One should also consider the East Branch Ausable River, above and below the town of Au Sable Forks, where you can find thicker pocket water sections that hold trout. This same branch in the town of Keene offers a bit more opportunity as well. Far too often anglers miss these areas as the East Branch stands in the shadows the West Branch. However, public access is more abundant along the West Branch. If you are traveling here for a true fishing trip, we suggest speaking with a local fly fishing guide to ensure you get to all of the best locations. Guides and guide shops are also great resources for learning more about the art of fly fishing. In the Whiteface Region, there is a true fishing community. From locals to one-time visitors to regular groups who gather in the region's waters, the passion for fishing — and sharing a fishing tale or two — flows through the area. For extra fun on and off the river, be sure to check out the annual Two Fly Challenge, a weekend of great fishing, land-based activities such as bonfires and live music, and delicious meals with great camaraderie.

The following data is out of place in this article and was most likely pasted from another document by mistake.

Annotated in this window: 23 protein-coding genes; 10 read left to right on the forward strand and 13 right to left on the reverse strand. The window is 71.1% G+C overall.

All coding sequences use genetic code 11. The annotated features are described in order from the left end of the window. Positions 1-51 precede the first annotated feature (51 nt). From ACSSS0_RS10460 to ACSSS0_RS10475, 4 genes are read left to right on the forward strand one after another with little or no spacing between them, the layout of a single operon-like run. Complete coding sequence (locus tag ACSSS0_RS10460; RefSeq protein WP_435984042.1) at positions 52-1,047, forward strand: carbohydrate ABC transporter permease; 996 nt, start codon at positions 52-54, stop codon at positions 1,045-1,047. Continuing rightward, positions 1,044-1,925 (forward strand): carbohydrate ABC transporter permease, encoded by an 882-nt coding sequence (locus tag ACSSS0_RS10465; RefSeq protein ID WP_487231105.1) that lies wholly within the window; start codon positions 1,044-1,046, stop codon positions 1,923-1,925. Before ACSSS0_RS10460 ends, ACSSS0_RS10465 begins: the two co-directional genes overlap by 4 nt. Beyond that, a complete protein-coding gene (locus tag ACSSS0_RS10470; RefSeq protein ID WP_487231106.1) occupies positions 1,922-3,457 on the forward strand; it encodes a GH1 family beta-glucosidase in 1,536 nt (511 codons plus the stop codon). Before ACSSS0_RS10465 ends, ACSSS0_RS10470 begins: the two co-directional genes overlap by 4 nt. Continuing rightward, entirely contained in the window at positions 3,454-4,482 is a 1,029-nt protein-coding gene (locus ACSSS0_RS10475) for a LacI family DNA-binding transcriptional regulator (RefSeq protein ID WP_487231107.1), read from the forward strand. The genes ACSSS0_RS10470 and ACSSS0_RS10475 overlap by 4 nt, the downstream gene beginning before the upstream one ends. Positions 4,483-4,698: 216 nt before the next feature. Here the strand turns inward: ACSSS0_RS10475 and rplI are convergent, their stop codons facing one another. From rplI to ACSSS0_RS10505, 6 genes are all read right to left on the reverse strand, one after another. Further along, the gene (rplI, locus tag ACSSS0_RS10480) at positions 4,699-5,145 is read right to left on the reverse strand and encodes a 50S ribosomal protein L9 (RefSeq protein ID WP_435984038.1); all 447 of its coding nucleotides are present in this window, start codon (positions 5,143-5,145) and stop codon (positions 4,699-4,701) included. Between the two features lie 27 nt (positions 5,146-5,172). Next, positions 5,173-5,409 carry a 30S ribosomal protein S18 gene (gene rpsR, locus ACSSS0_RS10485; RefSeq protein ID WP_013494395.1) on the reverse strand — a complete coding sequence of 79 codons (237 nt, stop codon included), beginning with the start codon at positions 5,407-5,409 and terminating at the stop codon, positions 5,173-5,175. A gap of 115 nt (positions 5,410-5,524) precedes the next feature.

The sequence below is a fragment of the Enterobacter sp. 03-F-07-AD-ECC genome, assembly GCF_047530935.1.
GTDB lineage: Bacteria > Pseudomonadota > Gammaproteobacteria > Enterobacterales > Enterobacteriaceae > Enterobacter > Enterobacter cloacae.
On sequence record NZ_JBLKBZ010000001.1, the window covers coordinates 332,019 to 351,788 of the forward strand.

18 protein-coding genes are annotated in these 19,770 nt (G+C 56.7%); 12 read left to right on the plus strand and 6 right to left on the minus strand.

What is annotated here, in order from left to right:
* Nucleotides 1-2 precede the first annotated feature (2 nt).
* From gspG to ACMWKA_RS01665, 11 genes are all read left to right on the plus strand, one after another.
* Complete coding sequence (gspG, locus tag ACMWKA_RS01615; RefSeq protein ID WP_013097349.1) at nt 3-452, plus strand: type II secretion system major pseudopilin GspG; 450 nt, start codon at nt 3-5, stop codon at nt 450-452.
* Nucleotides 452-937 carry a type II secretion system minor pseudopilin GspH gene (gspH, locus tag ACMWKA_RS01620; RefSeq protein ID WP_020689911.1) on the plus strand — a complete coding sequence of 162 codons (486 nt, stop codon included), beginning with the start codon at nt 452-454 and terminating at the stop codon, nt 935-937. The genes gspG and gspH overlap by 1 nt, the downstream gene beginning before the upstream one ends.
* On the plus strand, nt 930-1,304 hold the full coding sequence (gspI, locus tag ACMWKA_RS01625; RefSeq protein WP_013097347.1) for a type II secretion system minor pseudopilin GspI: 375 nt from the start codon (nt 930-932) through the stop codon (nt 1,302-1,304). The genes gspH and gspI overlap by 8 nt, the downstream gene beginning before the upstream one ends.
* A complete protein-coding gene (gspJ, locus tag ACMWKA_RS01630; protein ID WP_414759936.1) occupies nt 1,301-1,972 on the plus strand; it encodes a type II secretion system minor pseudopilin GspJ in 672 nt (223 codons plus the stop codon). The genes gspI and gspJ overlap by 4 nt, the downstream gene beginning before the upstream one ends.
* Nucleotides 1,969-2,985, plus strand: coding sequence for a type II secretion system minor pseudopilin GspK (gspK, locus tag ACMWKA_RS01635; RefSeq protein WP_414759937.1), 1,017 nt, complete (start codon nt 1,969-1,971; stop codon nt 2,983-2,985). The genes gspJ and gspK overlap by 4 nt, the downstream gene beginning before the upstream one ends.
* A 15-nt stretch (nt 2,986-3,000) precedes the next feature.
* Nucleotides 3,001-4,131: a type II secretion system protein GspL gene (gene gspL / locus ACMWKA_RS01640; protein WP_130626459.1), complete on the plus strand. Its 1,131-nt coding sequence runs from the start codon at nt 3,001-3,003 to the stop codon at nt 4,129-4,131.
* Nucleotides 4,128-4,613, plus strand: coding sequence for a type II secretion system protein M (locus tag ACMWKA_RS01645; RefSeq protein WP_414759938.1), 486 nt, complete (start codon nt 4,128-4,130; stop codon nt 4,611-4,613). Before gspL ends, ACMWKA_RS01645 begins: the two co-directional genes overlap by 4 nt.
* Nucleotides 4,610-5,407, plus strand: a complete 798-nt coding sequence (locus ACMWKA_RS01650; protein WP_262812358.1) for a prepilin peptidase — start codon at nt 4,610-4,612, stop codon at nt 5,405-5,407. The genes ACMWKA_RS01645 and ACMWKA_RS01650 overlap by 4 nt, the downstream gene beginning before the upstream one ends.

The Whiteface Region has plenty of lodging properties and dining options catering to anglers. Choose from a scenic motel overlooking the Ausable or a private cabin just for you and your fishing friends. Gather around a rustic table at a relaxed tavern and trade fish stories. Make sure to chat with the locals you encounter; they're sure to have a fishing tip or two!
To get even more of the local scoop, there are numerous fly shops around Wilmington. Here, you can definitely get advice, and maybe some new equipment, too! Guides and shop owners can likely tell you which patterns are working best and at what time, plus you can stock up on locally-tied flies that are famed the world over.
Fishing map of the Ausable River
Our map of the Ausable River points out many of the fishing hot spots, giving you great ideas about where to start your fishing trip in the Adirondacks! Click below to download the map.
Leave No Trace and Love Your ADK Pledge
From big lakes to winding rivers to small waterfalls, the waterbodies of the Adirondacks aren't just beautiful or great for recreation, they're also incredibly important for the health of the environment. Clean water means healthy plants and animals — especially the fish! — which makes for a better, more vital Adirondacks and you can help!
The best way to cement your legacy is to take the Love Your ADK pledge to always protect the wild lands and waters of the Adirondacks by practicing Leave No Trace ethics and good stewardship. Thanks for your commitment!